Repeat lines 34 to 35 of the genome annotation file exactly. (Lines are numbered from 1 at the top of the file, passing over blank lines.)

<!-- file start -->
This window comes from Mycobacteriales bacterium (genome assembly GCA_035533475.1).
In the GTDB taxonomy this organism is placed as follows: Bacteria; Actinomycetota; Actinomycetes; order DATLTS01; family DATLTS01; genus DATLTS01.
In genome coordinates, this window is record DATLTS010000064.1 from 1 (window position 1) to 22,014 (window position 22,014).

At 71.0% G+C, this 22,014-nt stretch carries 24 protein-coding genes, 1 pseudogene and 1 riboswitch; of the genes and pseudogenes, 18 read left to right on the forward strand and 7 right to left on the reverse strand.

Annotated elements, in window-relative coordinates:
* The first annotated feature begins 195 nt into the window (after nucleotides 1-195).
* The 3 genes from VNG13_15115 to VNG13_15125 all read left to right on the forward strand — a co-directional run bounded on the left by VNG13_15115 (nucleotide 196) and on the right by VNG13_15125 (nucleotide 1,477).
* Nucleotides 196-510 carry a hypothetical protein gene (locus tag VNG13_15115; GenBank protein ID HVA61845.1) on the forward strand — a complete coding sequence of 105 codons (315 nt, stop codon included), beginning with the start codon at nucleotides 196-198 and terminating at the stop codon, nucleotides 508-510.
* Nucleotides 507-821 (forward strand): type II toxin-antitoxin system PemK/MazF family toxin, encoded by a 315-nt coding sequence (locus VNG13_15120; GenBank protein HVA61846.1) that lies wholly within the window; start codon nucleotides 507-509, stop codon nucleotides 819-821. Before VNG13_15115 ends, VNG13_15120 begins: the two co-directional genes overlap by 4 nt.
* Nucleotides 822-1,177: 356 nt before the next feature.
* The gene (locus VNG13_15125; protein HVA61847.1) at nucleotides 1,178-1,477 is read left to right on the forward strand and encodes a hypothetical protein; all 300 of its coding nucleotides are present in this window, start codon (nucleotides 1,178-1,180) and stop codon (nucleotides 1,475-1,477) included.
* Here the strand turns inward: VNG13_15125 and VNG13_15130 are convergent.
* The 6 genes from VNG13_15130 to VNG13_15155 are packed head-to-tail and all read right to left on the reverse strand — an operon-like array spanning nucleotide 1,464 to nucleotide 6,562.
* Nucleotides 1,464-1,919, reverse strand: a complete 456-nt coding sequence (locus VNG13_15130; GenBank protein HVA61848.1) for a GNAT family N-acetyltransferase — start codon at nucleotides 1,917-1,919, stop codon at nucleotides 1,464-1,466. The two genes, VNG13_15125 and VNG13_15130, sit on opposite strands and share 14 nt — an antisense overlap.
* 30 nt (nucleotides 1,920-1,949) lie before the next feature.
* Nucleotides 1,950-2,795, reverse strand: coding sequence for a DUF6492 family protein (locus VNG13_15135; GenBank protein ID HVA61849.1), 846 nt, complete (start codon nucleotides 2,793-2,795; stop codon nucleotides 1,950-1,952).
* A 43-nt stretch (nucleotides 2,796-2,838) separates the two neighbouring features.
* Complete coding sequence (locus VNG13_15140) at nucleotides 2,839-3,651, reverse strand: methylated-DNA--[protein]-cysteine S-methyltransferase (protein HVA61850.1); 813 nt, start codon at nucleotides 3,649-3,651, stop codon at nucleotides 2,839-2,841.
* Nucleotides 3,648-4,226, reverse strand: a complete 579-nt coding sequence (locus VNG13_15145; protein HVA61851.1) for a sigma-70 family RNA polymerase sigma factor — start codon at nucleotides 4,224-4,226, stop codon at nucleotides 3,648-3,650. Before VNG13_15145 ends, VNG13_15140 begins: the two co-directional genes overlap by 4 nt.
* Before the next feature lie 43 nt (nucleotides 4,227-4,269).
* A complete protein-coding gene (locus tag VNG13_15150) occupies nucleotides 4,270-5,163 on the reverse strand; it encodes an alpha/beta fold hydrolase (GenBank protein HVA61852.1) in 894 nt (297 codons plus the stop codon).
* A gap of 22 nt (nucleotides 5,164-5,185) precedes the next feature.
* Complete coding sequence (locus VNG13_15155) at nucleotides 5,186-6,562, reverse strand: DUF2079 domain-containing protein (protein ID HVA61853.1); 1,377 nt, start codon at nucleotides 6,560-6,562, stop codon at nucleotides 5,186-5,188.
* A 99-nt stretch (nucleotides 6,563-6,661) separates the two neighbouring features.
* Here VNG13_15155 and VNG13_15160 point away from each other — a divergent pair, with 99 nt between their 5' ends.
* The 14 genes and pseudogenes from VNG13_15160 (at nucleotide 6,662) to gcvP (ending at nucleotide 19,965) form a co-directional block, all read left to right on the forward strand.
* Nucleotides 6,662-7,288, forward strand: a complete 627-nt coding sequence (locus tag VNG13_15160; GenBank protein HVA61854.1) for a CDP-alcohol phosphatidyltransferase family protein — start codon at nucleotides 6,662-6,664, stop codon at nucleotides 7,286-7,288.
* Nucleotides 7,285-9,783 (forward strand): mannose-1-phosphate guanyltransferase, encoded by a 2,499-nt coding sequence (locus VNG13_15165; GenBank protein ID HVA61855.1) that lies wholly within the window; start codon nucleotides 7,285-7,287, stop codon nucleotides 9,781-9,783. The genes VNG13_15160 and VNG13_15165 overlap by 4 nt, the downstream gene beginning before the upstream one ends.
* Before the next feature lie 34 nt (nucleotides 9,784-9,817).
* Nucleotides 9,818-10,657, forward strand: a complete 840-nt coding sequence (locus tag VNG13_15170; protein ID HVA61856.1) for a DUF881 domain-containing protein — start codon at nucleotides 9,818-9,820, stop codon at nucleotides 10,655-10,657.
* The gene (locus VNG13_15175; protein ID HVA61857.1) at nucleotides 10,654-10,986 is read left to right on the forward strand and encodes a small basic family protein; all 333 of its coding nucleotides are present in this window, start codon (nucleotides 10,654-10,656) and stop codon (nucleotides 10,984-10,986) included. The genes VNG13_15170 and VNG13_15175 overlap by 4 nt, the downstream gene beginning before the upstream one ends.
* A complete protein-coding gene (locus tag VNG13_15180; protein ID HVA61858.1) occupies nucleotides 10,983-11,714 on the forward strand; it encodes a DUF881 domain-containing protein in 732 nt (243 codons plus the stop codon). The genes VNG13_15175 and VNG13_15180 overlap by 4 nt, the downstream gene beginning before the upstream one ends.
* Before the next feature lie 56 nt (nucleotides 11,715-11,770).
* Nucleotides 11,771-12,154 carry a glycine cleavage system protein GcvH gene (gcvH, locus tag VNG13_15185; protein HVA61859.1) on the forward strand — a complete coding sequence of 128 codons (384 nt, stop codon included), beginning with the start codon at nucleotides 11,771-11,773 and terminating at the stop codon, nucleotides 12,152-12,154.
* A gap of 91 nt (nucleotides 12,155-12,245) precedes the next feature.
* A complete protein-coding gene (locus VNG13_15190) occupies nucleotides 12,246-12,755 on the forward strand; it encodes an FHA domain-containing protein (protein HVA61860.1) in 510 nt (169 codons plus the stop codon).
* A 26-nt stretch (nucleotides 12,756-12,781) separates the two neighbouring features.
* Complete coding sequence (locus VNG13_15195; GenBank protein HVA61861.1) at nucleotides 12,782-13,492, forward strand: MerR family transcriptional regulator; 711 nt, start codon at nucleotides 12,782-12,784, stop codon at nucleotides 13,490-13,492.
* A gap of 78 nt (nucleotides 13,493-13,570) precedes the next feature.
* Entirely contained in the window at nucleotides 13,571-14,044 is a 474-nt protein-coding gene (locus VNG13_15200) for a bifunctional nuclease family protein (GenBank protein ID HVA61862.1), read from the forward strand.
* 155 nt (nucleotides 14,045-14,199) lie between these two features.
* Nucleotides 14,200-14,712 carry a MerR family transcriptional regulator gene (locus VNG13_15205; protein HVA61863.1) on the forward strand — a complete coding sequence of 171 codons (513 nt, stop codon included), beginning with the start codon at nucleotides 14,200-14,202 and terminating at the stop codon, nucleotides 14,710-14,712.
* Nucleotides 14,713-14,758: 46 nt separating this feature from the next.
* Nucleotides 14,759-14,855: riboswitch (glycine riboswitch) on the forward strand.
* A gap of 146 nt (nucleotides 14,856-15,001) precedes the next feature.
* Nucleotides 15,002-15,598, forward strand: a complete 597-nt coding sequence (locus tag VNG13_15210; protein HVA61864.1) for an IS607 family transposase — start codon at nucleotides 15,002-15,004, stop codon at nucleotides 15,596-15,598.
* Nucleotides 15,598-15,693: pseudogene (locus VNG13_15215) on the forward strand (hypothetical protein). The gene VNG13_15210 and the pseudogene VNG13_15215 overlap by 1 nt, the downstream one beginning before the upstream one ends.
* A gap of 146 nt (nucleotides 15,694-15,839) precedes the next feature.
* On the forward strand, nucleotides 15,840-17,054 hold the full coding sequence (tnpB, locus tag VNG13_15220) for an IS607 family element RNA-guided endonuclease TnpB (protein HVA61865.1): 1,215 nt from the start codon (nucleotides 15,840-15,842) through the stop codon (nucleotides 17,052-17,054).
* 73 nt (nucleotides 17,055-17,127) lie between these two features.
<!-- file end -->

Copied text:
* Nucleotides 11,771-12,154 carry a glycine cleavage system protein GcvH gene (gcvH, locus tag VNG13_15185; protein HVA61859.1) on the forward strand — a complete coding sequence of 128 codons (384 nt, stop codon included), beginning with the start codon at nucleotides 11,771-11,773 and terminating at the stop codon, nucleotides 12,152-12,154.
* A gap of 91 nt (nucleotides 12,155-12,245) precedes the next feature.